Pasadena Humane Society Free Adoption Day Attracts Crowds

A volunteer plays with Bear, a Bernese Mountain  DogAllison and Ian brought son Aidan to look for a German  ShepherdAndrew Bojorquez  and his family will be first-time dog  ownersCarolann Heinis, supervisor of behavioral dept. with Yumi, 5 year old boxer mix in socialization area.David and Rachel liked this pit bullDocent Glenn Alfonso socializes little George, who is a  bit shyEllwood Harvey and Judy Gooler brought in their dog Piglet  to meet the pooch they hope to add to the familyJoanne and Nik considered adopting RibbonNia came in to pick out a bunnyRyan and mom Alexa were looking for a small,  young adult  dogSteve McNall poses next to a feline friendVolunteer Mike Outhouse and Taylor Fischer from PizzaRev  make sure Jack, a Pharoah Hound and Malinois mix, gets enough water


6:11 pm | June 30, 2015

“We want the shelter cleaned out today,” Steve McNall, president and CEO of the Pasadena Humane Society said on Tuesday at the PHS Free Adoption Day. Shelters expect an influx of animals around Independence Day, when fireworks frighten pets into running off, so PHS offered to fund spaying or neutering, microchipping, vaccinations and adoption fees to the public. With about 150 dogs and 100 cats, an iguana, snake, and several rabbits and hamsters, there were plenty of pets for folks to choose.

These animals all comply with the new Pasadena ordinance that goes into effect on July 1, requiring that all dog and cat owners spay or neuter their pets that are more than six months of age.

One family came prepared to take home their pooch. Allison, Ian, and son Aidan had looked at photos on the PHS website, written down the ID numbers of their top three picks, and filled out the application paperwork. “We have a dog bed at home and I have a leash in my purse,” Allison said. Before final approval, they will interview with an adoption counselor and meet the dog in a socialization area.

Judy Gooler also came prepared. She had been preapproved to adopt a canine companion for her son’s little dog Piglet, so she was there with Piglet and a second son to introduce the two dogs. Unfortunately, they were put on a wait list behind three potential adopters. “I wasn’t told the dog was on hold,” she said, but she was hoping for the hold to be released around noon.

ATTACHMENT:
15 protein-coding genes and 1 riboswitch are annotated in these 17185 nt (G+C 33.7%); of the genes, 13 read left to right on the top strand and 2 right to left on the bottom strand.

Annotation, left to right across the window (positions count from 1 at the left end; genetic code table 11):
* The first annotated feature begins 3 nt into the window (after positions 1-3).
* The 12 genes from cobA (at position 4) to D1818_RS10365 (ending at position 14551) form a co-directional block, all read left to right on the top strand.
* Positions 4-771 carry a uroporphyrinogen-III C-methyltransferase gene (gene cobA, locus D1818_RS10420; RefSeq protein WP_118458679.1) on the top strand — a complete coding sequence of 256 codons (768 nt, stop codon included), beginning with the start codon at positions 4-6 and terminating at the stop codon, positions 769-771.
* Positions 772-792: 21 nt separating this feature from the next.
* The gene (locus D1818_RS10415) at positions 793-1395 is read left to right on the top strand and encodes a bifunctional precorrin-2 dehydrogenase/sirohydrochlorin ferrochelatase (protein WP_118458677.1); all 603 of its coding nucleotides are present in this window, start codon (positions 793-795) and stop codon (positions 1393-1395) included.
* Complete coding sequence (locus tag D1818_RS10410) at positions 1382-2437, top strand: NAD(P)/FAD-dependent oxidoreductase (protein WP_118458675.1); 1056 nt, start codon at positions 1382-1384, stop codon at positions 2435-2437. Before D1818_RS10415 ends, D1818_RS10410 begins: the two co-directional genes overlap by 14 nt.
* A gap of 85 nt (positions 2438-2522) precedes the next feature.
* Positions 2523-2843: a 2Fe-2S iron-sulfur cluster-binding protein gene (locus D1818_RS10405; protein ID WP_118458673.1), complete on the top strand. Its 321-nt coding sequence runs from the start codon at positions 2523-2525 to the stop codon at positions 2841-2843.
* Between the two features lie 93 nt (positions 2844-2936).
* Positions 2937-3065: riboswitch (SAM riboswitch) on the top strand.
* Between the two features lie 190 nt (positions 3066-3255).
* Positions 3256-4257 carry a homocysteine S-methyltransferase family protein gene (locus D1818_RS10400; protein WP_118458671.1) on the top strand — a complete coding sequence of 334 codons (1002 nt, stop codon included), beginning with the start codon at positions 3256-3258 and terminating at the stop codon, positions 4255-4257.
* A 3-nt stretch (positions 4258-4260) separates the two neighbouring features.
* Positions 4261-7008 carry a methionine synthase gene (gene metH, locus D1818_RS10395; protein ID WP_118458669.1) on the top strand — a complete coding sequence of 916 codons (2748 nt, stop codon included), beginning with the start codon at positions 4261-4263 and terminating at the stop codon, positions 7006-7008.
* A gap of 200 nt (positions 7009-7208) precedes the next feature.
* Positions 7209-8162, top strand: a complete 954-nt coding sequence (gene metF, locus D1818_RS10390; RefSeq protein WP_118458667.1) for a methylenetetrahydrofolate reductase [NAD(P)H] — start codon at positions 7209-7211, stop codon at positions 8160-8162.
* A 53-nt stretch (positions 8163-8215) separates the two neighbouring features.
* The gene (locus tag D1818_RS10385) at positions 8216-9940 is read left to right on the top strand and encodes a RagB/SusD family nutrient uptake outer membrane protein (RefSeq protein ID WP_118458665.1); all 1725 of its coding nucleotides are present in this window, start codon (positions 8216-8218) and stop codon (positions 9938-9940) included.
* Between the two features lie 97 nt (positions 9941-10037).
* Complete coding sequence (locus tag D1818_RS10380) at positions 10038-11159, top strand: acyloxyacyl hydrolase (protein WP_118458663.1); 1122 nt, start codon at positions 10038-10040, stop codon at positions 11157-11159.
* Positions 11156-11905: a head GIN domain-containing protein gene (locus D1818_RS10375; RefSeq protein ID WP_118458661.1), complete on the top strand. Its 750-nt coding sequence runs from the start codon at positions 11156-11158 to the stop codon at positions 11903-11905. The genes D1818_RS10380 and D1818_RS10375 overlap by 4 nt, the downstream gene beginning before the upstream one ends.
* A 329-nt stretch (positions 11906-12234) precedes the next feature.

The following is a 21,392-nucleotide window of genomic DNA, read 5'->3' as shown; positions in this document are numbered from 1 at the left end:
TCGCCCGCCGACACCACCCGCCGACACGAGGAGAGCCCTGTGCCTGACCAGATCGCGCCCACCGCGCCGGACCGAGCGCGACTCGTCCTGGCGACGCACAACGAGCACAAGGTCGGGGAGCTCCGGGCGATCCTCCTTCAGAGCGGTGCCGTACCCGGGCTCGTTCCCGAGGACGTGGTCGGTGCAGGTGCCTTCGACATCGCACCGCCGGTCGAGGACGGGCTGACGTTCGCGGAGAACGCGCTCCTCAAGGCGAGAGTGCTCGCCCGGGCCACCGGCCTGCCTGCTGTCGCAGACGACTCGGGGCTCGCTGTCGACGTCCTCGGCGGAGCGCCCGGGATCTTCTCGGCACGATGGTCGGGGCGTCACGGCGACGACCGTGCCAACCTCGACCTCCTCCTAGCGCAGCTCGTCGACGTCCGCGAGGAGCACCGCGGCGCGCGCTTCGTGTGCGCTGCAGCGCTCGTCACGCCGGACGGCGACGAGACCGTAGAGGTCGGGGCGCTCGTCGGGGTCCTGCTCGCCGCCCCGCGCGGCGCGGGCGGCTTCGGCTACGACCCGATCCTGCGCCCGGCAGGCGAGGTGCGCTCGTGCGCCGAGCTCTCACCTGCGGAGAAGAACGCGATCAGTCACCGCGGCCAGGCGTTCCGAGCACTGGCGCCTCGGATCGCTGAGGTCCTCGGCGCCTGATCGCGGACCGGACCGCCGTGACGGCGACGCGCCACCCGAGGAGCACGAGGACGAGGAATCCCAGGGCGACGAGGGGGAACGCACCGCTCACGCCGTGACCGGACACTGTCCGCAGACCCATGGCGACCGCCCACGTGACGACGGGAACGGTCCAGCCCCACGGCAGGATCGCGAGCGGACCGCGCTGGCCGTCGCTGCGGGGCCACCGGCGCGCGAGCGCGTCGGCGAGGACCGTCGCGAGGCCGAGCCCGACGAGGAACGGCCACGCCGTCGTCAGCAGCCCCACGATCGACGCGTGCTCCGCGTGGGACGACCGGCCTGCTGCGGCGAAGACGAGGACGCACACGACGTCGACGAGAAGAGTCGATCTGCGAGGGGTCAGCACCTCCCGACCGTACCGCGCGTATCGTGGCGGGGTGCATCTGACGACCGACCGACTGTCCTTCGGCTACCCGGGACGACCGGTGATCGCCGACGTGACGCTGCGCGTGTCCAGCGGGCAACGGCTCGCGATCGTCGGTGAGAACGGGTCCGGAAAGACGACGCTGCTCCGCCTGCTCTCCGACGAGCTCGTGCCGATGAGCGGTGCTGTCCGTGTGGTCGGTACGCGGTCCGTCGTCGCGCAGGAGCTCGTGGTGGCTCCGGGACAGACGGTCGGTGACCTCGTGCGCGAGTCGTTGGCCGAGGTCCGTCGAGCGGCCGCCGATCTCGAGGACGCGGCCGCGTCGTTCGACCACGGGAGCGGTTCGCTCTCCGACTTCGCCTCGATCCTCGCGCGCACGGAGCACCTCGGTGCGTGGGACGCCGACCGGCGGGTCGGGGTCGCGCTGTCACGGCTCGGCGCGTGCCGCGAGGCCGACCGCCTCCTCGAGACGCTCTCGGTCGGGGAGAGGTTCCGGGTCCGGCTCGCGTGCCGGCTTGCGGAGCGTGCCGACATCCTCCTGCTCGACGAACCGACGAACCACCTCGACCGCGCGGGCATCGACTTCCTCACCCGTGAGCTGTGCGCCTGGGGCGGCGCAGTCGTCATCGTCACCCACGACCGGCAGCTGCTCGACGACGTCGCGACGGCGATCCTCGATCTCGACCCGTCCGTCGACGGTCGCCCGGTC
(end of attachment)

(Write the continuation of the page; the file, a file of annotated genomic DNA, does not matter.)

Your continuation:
Pets already in the home are considered when people want to adopt another animal, which is part of the counseling process. In response to a PHS flier posted on Facebook by a friend, Rachel and her boyfriend David decided to come in. They had their eye on a pit bull, but the counselor suggested a smaller dog would get along better with their cat. Yumi, a five-year-old boxer, would be best suited to a single-pet house, said Carolann Heinis, supervisor of the behavioral department.

When someone adopts a pet, they get a bonus from PizzaRev, an East Pasadena restaurant that is a strong supporter of PHS. The eatery encloses a free pizza coupon in the adoption packet, and provided lunch for the many volunteers who came on Tuesday to assist with Free Adoption Day. PizzaRev also sponsors fundraisers for the shelter, such as a “pay what you want” day that sent the proceeds to PHS.

We caught up with McNall in the Neely Cat Center, playing with one of the cats in a spacious room with beds and toys for several felines. He told us that cats are difficult to place; they are often the forgotten residents. Pit bulls and Chihuahuas are difficult as well, so PHS spays and neuters them for free to sweeten the deal. They also seek homes elsewhere.

“We shipped over 800 Chihuahuas to the East Coast and Canada last year,” McNall said. It seems there is a shortage of small dogs in the east, and they are more adoptable there. “It was all funded by donations.” He also said that as an open door shelter, PHS takes every animal that comes in, regardless of age, medical condition, breed, or any other criteria.

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